Since the NIE’s release, Bush has emphasized the passages of the report that continue to sound warning bells. But this effort will be dismissed as—and, in fact, will be—lame propaganda unless he also acknowledges, and embraces, the positive passages.
If Bush wants the rest of the world to acknowledge the caveats, he has to acknowledge—and act on—the main message. In other words, if he wants Russia, China, and the European Union to continue the diplomatic pressure on Iran, he has to offer Iran diplomatic inducements. Pressure may be needed to keep the Iranians from resuming their nuclear-weapons program. But negotiations should be started, as a reward for halting their program—and the prospect of further rewards should be held out if they unwind their program still further.
Bush should have started serious talks with Iran two years ago, for a variety of reasons. The NIE offers two additional, compelling reasons for starting them now. [complete article]
Bush’s woefully misguided invasion and occupation of Iraq in 2003, carried out under false pretences, has not only drained the United States treasury, but reduced Washington’s standing in the Middle East in a way not yet fully grasped by most commentators. Whereas Washington once played off Tehran against Baghdad, while involved in a superpower zero-sum game with the Soviet Union, the Bush administration is now engaged in a zero-sum game, as a virtual equal, with Iran. That is, America’s loss has become Iran’s automatic gain, and vice-versa. [complete article]
The highly respected former Australian foreign minister Gareth Evans has assessed after a recent visit to Tehran and meetings with top Iranian officials that the outlines of a deal are emerging and the NIE “gives us the chance to break out of this impasse [of Iran insisting on its right to enrich]“. He suggested that the “red line” should no longer be the issue of enrichment, but could be between the “civilian and military capability” of NPT signatories, and if such a new red line would hold, “it would not matter whether Iran was capable of producing its own nuclear fuel”.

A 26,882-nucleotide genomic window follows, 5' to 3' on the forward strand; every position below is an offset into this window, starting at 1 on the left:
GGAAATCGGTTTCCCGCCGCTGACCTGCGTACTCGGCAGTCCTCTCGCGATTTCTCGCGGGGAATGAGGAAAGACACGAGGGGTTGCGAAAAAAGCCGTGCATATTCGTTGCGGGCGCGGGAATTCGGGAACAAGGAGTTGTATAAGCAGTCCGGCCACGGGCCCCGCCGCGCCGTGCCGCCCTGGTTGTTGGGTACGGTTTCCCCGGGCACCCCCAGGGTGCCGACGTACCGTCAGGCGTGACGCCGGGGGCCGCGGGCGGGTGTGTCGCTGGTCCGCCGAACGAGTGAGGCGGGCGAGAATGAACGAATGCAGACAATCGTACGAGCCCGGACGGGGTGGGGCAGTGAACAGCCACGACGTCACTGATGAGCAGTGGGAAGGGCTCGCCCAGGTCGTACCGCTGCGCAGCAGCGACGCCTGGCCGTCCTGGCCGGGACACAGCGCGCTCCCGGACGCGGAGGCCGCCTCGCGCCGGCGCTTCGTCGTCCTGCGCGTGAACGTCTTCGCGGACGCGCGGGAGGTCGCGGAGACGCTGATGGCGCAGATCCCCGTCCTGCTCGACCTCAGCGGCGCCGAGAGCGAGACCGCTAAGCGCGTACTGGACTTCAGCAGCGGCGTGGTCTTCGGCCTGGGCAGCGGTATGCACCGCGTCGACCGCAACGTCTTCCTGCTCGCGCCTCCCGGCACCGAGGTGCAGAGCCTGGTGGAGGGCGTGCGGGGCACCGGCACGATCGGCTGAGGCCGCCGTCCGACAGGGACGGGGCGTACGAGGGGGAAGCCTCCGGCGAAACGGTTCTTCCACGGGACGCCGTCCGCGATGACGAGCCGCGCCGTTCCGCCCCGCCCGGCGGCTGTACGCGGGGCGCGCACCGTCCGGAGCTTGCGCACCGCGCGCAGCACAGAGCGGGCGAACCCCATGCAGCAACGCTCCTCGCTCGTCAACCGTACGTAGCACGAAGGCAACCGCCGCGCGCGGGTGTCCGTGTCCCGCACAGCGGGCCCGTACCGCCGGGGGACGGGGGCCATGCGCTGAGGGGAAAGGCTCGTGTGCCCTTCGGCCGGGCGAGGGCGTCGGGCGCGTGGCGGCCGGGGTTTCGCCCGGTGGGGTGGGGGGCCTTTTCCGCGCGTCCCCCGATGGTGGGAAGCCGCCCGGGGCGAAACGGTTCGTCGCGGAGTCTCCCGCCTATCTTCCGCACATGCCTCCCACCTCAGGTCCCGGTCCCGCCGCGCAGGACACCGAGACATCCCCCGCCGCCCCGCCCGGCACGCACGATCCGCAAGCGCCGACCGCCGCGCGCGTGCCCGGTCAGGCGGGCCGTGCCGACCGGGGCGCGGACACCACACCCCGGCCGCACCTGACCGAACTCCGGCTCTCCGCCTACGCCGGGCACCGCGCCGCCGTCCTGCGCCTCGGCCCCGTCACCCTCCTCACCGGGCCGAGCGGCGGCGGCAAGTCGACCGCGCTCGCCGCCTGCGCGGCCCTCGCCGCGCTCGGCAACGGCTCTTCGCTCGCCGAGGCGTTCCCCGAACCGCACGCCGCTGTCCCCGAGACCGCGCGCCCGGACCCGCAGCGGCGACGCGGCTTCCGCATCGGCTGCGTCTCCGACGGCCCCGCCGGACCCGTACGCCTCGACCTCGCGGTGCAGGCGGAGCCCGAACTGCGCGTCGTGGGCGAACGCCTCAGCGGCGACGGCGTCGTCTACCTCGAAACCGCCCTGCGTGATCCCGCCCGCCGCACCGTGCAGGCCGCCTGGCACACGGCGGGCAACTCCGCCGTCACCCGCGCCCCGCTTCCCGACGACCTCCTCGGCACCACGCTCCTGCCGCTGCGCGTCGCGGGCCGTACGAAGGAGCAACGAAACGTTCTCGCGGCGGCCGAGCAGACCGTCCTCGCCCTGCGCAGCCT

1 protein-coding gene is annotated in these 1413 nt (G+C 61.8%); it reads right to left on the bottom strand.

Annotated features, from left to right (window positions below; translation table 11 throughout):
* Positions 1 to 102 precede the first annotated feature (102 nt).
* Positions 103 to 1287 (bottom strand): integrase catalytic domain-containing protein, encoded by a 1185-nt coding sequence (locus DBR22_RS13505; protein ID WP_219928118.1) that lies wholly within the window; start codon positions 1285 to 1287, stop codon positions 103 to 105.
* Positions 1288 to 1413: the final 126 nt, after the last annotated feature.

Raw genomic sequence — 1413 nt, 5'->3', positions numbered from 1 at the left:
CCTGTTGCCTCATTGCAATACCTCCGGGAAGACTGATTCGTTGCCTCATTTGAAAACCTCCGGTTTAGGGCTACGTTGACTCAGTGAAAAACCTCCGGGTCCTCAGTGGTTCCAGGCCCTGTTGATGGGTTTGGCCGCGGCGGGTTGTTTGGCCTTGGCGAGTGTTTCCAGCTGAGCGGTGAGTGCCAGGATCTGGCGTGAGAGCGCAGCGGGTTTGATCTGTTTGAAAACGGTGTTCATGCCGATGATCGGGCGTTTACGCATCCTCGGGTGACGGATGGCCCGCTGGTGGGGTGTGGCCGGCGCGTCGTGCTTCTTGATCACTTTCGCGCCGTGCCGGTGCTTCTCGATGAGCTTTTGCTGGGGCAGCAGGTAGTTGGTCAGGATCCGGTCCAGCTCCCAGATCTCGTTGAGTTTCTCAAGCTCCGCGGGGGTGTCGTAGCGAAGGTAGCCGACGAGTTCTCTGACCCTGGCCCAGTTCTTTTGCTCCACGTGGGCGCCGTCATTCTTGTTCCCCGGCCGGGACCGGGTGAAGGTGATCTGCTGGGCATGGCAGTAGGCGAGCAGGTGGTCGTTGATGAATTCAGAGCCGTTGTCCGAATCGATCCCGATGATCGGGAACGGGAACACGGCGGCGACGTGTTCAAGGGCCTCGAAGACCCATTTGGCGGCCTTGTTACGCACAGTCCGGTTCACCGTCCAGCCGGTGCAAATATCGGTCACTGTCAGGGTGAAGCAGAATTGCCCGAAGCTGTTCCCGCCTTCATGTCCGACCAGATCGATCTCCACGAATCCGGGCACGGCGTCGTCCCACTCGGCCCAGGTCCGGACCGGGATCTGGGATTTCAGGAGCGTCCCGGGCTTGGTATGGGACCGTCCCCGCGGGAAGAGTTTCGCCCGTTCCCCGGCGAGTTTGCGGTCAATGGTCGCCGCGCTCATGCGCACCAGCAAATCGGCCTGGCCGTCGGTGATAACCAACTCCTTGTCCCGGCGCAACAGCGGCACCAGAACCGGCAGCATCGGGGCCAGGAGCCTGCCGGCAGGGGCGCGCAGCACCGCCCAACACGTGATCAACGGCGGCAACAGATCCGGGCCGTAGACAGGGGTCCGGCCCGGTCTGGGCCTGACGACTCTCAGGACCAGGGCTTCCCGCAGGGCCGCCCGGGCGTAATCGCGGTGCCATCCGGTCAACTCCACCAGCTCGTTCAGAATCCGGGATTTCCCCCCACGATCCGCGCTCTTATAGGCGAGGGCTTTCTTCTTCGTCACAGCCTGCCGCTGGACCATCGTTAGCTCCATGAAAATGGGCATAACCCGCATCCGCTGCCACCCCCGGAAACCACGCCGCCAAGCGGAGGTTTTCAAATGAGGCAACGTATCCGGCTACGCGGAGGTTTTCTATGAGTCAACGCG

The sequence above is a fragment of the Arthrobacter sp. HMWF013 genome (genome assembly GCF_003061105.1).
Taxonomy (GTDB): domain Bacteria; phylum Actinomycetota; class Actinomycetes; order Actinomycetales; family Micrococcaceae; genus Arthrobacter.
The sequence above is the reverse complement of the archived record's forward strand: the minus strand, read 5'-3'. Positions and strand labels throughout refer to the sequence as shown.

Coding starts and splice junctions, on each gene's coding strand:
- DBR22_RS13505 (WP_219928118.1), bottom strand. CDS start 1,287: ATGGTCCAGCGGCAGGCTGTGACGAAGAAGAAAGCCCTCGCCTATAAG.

Evans added, “That [red] line will hold if we can get Iran to accept a highly intrusive monitoring, verification and inspection regime” with additional safeguards, and if Iran could be persuaded to “stretch out over time the development of its enrichment capability and to have any industrial-scale activity conducted not by Iran but by an international consortium”.
Evan assesses that Iran is “capable of being persuaded” if incentives include the lifting of sanctions and normalization of relations with the US. Evans concluded: “This is a country seething with both national pride and resentment against past humiliations, and it wants to cut a regional and global figure by proving its sophisticated technological capability. One only wishes that something less sensitive than the nuclear fuel cycle had been chosen to make that point.” [complete article]
Senate Republicans are planning to call for a congressional commission to investigate the conclusions of the new National Intelligence Estimate on Iran as well as the specific intelligence that went into it, according to congressional sources.
The move is the first official challenge, but it comes amid growing backlash from conservatives and neoconservatives unhappy about the assessment that Iran halted a clandestine nuclear weapons program four years ago. It reflects how quickly the NIE has become politicized, with critics even going after the analysts who wrote it, and shows a split among Republicans.
Sen. John Ensign (R-Nev.) said he plans to introduce legislation next week to establish a commission modeled on a congressionally mandated group that probed a disputed 1995 intelligence estimate on the emerging missile threat to the United States over the next 15 years. [complete article]